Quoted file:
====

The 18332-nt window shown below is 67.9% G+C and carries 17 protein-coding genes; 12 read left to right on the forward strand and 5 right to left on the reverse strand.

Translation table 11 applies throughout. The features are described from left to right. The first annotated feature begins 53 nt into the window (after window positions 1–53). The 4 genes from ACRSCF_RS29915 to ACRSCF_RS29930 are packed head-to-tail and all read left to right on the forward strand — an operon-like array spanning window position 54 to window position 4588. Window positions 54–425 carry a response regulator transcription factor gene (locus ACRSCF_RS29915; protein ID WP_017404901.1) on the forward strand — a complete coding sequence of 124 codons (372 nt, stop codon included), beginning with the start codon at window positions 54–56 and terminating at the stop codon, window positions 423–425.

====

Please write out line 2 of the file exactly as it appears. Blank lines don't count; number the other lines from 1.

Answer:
Translation table 11 applies throughout. The features are described from left to right. The first annotated feature begins 53 nt into the window (after window positions 1–53). The 4 genes from ACRSCF_RS29915 to ACRSCF_RS29930 are packed head-to-tail and all read left to right on the forward strand — an operon-like array spanning window position 54 to window position 4588. Window positions 54–425 carry a response regulator transcription factor gene (locus ACRSCF_RS29915; protein ID WP_017404901.1) on the forward strand — a complete coding sequence of 124 codons (372 nt, stop codon included), beginning with the start codon at window positions 54–56 and terminating at the stop codon, window positions 423–425.